Asking Questions for a Productive Communication

If you feel that there is nothing to boast of in your communication abilities, it is high time to fix this situation. Sometimes, we do not even realize how fruitful just a small conversation may appear if you know how the proper questions should be asked, so, as a result, you will be able to get correct answers. This article, mainly, deals with the questions, their functions and the responses, which you can expect asking them.

Question Type #1. Closed-Answer Questions

Questions; yes-no
  • This is a type of questions which usually start without the questioning word. Their possible answer is typically “yes” or “no”.
  • You should use this question if you want your respondent to provide you with a clear positive or negative answer. This type will force your respondent to avoid various reflections and provide you with a short reply.
  • In case you want to make the conversation last longer, you should not use this type. Some people do not often have anything to add if they are asked such questions.
  • Sometimes, this kind of inquiries can be used for the purpose of clarifying a certain part of the person’s previous response if you use the correct intonation. Your intonation is important; in some cases, it may seem that you are an inattentive listener.

Question Type #2. Open Questions

  • We use this type of questions really often. In most cases, they start with words like: who, where, why, what, when etc.
  • When you are asking such question, you can aspect an answer that is minimum one sentence long and contains fuller answer than can be given by a closed question.
  • When you are willing to force the person into speaking more, you can start with the closed question and continue the conversation with more open ones.

Question Type #3. Alternative

Choosing between two variants
  • Very often you want your respondent to be limited with the answers or provide them with a choice for replies. In such cases, alternative question should be used.
  • Having a frame with the variants for response, you can predict the answer; so, you will be ready with your next argument for discussion or persuasion.
  • In certain cases, this type of question eases the flow of conversation if it is going in a tight manner. People may get nervous and be not ready to come up with an answer. Therefore, your alternatives for the response will be really helpful.

Question type #4. Funnel Questions

  • That is a term for denoting the series of questions. They may start with the general question and move to a more specific one. For example: “Tell me about your education? – What is your major at college? – Which courses do you take this year? – What are your favorite ones? – Which subjects are you the best at?”.
  • Sometimes the funnel questions work conversely: beginning with a specific one and continuing with the more opened questions. For instance: “Is this your college dissertation? – What is its topic? – Which concepts does it deal with? – Why did you select this topic? – Why do you consider this issue important to research? – Which perspectives of this research can you mention?”.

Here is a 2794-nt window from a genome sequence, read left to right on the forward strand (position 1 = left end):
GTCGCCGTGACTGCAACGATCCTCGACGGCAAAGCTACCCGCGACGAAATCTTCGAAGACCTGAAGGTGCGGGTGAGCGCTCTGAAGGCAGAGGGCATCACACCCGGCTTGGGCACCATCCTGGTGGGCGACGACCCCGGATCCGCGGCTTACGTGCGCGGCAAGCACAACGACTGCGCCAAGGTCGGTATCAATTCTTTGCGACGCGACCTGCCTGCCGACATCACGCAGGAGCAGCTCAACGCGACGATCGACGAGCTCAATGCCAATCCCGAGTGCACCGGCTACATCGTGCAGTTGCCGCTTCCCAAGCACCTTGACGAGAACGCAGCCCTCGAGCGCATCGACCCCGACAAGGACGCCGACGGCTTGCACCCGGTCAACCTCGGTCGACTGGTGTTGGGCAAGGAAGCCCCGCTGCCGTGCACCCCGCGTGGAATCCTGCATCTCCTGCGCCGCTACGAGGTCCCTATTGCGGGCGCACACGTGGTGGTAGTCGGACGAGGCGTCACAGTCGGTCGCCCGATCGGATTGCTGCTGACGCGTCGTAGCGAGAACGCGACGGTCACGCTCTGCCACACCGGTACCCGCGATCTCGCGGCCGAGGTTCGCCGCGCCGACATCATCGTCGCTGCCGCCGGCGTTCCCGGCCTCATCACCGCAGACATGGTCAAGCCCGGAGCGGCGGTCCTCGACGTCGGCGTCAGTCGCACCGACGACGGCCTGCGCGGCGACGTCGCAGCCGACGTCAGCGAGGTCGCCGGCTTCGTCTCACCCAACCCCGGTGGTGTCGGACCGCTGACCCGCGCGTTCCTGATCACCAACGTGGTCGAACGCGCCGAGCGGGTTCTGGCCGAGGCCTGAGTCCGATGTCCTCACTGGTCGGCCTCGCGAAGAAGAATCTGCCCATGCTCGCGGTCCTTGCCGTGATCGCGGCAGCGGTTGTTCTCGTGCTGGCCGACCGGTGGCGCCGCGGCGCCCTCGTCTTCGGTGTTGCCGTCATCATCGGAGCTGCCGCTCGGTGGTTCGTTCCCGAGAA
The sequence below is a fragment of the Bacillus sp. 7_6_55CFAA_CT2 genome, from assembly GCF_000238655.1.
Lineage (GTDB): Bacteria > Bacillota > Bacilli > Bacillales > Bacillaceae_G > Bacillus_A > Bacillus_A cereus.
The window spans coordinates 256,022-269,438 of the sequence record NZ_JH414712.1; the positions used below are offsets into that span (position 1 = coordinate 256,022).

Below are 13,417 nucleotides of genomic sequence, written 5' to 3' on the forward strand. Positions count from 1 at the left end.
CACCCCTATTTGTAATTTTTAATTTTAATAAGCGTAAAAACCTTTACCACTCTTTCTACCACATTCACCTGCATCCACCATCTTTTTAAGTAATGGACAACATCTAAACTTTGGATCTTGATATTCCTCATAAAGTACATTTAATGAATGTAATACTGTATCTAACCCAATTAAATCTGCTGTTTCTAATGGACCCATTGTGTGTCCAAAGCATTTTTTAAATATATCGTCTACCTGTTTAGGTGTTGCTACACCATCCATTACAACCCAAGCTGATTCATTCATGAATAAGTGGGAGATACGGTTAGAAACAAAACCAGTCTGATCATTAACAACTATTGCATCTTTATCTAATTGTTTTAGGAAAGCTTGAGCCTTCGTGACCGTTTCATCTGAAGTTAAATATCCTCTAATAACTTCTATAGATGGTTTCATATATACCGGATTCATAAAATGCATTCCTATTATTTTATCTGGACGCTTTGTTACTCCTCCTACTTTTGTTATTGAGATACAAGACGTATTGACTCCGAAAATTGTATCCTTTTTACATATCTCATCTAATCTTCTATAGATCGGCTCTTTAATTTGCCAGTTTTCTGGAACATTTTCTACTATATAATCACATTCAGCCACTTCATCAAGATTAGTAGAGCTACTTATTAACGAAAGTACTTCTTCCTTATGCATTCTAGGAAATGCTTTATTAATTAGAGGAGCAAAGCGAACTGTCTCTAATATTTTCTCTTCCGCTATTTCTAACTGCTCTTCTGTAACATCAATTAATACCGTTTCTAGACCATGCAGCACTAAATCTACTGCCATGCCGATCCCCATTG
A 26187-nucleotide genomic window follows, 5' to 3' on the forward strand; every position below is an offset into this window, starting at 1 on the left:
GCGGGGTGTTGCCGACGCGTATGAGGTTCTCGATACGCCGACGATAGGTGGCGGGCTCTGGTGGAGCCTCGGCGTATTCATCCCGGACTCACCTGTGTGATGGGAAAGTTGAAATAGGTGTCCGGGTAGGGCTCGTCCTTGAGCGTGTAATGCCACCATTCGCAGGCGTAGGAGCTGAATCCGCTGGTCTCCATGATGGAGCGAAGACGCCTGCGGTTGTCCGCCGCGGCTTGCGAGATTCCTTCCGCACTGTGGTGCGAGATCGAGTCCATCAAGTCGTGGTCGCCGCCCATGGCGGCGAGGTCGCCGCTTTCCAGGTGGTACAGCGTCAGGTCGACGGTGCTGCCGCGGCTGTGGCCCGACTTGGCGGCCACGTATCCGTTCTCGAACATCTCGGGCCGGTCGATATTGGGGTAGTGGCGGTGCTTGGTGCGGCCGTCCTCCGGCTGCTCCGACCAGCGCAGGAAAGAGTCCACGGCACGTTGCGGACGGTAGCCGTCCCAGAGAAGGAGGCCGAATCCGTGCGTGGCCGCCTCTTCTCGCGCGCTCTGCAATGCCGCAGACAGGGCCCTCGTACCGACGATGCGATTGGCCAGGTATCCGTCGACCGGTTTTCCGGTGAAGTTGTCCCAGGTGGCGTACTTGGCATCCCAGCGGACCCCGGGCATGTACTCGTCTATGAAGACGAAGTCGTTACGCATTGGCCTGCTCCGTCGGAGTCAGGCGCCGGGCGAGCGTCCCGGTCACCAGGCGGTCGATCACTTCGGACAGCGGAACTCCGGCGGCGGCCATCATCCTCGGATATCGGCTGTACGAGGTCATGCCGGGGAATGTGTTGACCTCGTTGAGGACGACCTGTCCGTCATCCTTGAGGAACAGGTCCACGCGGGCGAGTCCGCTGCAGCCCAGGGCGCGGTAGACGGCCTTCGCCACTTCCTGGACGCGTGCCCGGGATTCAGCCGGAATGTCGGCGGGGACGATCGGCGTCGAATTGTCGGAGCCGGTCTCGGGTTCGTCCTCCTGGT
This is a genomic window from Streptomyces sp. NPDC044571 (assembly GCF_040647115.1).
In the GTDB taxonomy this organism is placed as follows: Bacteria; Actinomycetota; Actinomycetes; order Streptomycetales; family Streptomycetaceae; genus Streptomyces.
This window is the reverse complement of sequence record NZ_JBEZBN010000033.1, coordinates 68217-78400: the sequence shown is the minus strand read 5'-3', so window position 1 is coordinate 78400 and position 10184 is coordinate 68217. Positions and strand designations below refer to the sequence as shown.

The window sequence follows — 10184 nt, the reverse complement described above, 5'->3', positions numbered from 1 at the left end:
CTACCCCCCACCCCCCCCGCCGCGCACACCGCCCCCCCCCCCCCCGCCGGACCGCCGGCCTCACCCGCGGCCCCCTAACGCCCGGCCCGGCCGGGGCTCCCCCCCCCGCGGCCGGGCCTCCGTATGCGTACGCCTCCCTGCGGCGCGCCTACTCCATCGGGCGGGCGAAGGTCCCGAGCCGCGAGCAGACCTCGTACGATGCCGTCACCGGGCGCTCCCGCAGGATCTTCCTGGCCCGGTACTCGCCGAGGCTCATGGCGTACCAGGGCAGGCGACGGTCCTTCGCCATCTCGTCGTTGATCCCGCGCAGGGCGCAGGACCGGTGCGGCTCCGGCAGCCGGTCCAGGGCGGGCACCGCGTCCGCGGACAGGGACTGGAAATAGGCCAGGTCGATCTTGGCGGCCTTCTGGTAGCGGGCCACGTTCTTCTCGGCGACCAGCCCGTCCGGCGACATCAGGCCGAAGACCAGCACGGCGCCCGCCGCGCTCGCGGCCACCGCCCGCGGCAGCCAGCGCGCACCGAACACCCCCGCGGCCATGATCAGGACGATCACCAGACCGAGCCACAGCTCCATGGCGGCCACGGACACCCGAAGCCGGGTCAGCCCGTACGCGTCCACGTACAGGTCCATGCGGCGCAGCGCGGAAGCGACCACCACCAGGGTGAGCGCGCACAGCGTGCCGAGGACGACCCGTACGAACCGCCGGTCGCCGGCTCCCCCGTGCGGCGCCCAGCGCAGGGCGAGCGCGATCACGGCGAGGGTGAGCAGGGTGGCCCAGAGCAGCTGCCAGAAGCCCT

• These questions’ series will help you set the necessary direction for the talk, which will correspond to the communication strategy of yours. This means that you can predict the results of all your business and even personal chats.

Question Type #5: Leading Questions

  • Although asking a leading question may be considered as a slightly unfair way to get information or response from other people, still it proves its efficiency in the communication process: a rightly built leading question contains a hint on what exactly your respondent or interviewee should answer to you.
  • It would be easier to demonstrate how such questions can work on the example: let us say, you want your interlocutor to agree with your statement or to approve the action you are going to do; so, you should firstly phrase your question so, that answering “yes” to it could be much easier than “no”, and secondly you need to direct your query towards the person you are talking to. For instance: “That’s a very smart idea, don’t you think so?” and “Would you like me to proceed with this project?”
  • It is claimed that our body language also takes significant role in influencing the answers of our respondents. So, if you are offering someone to choose from only two options but you personally are interested in one particular choice, you can smile when speaking about it, but slightly frown when describing the second option. It has been scientifically proved that smiling can help you win your interlocutor over to your side.
Two People Talking

Question Type #6: Probing Questions

  • They will help the person you are communicating with think about more details of the issue you are discussing together. Not only can you receive more information on what you want to know, but also you can make your respondent think deeply and express their feelings, impressions or associations connected with the subject of your discussion.
  • Probing questions appeal more to the interlocutor’s emotions and opinions. If you want to make them really effective, you should specify some important detail in the query, such as the method, appearance, difference, condition, circumstance, etc. For example: “What would you if… (something essential happened)?” or “How exactly do you plan to do it?”

Question Type #7: Rhetorical Questions

  • Well, we call these figures “questions” probably because the intonation we use to say them usually goes up, as in any other question. However, these are statements, grammatically built as questions, which don’t imply definite answers. Usually, such questions concern self-evident things, phenomena or events.
  • Their main purpose is to engage people into the talk or discussion as well as to draw their attention to the issue you are interested in.

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